After a short rain shower, two Diggers commenced operations in the Workshops (Area D) at Cwmbyr. We cleared more shale from the pile of ironwork and soon found a concrete floor. More ironwork and sheets of perforated zinc with interwoven iron sheets appeared from the debris. Clearly at the close of the mine or just after iron from the site was gathered into certain buildings for removal from site. In this case, some metal was left for us to study. One interesting casting could either be from a Trommel or a “Blow George.”
The concrete floor proved to be divided into boxes by walls of plaster blocks set on edge. These walls appear to have stood less than 50 cms high. The use of these structures provided much to discuss over the weekend with no conclusive ending. More excavation discovered a second area of partitioning and further extensions of the concrete floor. Did expect the workshop to be a Blacksmiths, but so far, we seem to be in a store, yet on the north side of the building we have a bread oven, i.e. domestic.
With more diggers on the Sunday, the clearing of the floor level was pursued with vigour, exposing more of the Tuyere found during our April weekend. Under the grey shale was a fine dark brown layer of decayed wood was revealed. This soon developed into the shape of a pair of bellows and still attached to the Tuyere. Several short flat headed nails along the edges of the bellows showed how the leather had been secured. At the broad end of the bellows an iron loop suggested it was operated by a cord being pulled by hand to create the blast for the Blacksmith’s fire. However, no signs of a fire or ironworking have been found in the workshop, so we are still left with what appears to a storage area.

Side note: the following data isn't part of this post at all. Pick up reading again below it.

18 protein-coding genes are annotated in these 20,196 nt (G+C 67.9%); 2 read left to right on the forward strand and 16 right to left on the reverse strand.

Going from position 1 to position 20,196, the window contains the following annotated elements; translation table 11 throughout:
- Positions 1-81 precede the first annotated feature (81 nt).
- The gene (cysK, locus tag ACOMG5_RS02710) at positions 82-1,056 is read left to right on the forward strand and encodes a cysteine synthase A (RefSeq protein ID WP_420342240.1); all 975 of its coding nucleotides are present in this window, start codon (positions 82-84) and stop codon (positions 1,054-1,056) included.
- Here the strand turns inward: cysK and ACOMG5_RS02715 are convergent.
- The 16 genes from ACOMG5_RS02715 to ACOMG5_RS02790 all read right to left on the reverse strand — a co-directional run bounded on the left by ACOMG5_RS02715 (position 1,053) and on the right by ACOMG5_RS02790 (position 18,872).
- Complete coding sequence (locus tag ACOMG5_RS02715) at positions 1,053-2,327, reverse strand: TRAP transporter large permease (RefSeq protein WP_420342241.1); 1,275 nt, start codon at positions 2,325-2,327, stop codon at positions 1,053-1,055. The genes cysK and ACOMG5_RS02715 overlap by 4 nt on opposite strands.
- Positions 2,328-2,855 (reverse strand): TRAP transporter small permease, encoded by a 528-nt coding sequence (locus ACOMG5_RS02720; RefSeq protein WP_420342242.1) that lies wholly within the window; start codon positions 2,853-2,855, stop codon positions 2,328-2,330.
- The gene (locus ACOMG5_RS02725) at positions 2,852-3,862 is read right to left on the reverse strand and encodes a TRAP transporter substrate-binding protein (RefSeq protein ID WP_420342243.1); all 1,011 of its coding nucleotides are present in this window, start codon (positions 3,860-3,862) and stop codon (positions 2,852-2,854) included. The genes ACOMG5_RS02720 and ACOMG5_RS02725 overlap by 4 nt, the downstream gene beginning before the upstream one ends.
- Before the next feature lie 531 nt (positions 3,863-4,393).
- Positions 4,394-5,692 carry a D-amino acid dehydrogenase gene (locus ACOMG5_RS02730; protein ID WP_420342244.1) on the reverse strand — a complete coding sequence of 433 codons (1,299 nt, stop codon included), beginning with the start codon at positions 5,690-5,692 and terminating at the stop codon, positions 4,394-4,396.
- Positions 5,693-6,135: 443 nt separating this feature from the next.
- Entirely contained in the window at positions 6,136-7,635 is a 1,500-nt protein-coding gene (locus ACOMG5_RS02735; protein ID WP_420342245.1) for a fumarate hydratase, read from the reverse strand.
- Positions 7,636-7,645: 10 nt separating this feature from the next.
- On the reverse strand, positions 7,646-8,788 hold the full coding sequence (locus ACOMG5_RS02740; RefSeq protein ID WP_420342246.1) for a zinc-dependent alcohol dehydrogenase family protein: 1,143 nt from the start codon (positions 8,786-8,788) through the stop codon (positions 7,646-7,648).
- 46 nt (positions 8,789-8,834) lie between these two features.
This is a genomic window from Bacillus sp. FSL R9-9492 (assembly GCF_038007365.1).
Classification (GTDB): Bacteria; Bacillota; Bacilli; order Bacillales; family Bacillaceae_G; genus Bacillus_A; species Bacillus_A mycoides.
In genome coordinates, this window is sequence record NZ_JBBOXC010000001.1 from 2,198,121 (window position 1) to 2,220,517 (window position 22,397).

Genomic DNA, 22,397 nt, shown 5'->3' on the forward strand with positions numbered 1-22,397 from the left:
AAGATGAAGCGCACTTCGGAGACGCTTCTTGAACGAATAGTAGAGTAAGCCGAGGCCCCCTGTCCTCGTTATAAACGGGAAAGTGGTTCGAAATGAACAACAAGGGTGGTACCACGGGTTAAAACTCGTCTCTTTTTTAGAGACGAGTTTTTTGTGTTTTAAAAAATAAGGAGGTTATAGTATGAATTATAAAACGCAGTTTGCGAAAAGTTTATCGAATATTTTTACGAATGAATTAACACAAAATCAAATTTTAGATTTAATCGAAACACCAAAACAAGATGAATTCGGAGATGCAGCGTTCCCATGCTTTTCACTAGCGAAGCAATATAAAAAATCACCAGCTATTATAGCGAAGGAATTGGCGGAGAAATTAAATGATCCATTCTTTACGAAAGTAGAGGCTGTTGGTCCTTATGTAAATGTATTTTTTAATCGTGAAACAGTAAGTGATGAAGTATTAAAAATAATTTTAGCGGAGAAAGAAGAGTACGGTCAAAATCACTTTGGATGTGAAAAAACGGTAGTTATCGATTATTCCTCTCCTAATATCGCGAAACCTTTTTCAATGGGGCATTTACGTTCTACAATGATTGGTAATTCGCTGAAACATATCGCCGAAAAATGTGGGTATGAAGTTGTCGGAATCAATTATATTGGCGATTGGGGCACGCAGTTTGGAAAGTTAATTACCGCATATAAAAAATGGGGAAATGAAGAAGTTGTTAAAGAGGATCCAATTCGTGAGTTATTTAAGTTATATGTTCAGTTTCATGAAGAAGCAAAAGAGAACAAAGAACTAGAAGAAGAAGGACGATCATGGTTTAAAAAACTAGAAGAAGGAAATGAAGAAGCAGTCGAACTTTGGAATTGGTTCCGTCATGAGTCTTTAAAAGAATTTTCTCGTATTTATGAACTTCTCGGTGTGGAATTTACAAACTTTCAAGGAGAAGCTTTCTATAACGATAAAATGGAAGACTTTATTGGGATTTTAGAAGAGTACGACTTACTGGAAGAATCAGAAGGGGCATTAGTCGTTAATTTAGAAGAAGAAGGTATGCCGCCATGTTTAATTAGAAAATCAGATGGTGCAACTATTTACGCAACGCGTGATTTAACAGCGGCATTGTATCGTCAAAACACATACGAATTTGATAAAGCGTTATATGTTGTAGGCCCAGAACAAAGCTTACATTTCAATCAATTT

To add to the storage impression, a round dark red object of 23 cms diameter was discovered under the shale. When turned over it was the wooden base of a small barrel, suggesting the dark red material was dried red lead paint. The wooden sides of the barrel had decayed leaving the base and the paint.
A doorway south into building “E” revealed a floor area of burnt clay and wood, very suggestive of the building having been burnt down.
Much remains to be done at Cwmbyr to improve our knowledge of the site and its uses. Quite sizable areas of shale require moving to permit work on other areas of the workshop floor. The bread oven needs to be explored with the possible site of a chimney and fireplace nearby to discover.
Many thanks to the hardy band of diggers who help to make a weekend in mid Wales so enjoyable.
Nigel A. Chapman. May 22 2017.